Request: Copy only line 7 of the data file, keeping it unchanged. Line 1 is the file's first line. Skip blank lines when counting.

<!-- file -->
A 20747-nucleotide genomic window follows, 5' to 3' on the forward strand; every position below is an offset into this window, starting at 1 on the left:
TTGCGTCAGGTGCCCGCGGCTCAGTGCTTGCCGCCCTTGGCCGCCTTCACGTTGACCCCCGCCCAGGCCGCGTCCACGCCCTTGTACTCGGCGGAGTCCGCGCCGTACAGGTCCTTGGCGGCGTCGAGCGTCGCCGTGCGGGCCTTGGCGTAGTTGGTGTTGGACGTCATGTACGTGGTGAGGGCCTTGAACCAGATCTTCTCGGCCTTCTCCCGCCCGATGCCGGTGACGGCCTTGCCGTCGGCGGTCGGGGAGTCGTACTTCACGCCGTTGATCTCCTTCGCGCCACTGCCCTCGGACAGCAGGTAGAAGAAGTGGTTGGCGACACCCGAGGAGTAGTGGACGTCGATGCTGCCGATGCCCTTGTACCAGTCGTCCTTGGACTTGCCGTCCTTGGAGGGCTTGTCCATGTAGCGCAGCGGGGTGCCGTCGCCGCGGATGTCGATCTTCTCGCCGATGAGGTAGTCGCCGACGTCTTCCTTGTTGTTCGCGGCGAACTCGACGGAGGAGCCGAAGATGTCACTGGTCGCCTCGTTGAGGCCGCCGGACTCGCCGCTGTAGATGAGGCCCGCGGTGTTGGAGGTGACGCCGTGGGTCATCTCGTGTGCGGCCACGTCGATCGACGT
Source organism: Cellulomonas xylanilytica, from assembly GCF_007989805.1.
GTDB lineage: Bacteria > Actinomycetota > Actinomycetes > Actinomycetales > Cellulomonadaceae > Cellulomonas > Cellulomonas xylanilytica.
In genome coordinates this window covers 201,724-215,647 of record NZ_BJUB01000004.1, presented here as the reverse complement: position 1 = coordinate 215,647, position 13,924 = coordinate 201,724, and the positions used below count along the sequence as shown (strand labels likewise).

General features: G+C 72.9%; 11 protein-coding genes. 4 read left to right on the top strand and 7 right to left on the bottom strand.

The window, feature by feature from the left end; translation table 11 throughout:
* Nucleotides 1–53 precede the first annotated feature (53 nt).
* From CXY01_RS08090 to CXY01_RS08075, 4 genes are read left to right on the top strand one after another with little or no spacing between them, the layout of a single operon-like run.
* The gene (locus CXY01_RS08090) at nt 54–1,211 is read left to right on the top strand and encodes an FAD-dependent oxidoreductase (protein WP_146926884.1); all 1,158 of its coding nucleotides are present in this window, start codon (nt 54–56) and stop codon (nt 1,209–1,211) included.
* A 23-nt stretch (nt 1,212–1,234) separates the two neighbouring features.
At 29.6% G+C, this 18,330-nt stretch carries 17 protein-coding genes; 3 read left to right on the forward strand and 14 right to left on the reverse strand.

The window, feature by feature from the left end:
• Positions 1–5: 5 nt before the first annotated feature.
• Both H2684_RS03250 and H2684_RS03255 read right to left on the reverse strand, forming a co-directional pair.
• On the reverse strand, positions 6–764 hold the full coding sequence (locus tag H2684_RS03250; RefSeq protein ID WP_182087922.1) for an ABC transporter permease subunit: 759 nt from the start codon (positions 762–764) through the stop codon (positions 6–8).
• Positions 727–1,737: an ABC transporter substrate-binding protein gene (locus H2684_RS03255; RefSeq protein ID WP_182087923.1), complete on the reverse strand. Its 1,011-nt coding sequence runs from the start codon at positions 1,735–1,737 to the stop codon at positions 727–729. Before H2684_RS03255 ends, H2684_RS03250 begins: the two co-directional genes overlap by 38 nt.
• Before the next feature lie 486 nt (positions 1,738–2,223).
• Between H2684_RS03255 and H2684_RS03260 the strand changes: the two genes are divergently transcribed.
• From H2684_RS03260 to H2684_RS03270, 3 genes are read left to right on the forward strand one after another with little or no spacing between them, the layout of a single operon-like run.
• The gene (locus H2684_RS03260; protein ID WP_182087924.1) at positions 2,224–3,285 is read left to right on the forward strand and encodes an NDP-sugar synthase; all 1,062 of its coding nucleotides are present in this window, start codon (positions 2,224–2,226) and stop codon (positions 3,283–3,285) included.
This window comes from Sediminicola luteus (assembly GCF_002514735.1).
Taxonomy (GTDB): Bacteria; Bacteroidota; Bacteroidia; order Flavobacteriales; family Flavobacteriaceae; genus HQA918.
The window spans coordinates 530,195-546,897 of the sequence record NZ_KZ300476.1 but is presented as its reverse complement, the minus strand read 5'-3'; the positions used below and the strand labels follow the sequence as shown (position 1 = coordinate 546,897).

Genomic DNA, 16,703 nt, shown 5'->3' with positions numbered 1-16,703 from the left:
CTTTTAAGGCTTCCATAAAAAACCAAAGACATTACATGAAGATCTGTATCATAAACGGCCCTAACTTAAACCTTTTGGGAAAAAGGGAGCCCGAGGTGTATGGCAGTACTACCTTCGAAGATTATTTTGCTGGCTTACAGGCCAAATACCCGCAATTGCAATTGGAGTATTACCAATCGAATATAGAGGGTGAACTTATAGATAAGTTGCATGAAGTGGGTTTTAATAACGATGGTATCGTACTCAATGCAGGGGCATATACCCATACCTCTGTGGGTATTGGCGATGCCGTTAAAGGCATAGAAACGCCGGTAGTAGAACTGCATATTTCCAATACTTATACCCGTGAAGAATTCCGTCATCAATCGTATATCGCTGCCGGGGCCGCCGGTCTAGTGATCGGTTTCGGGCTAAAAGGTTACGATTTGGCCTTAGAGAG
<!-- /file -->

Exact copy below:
The window, feature by feature from the left end; translation table 11 throughout: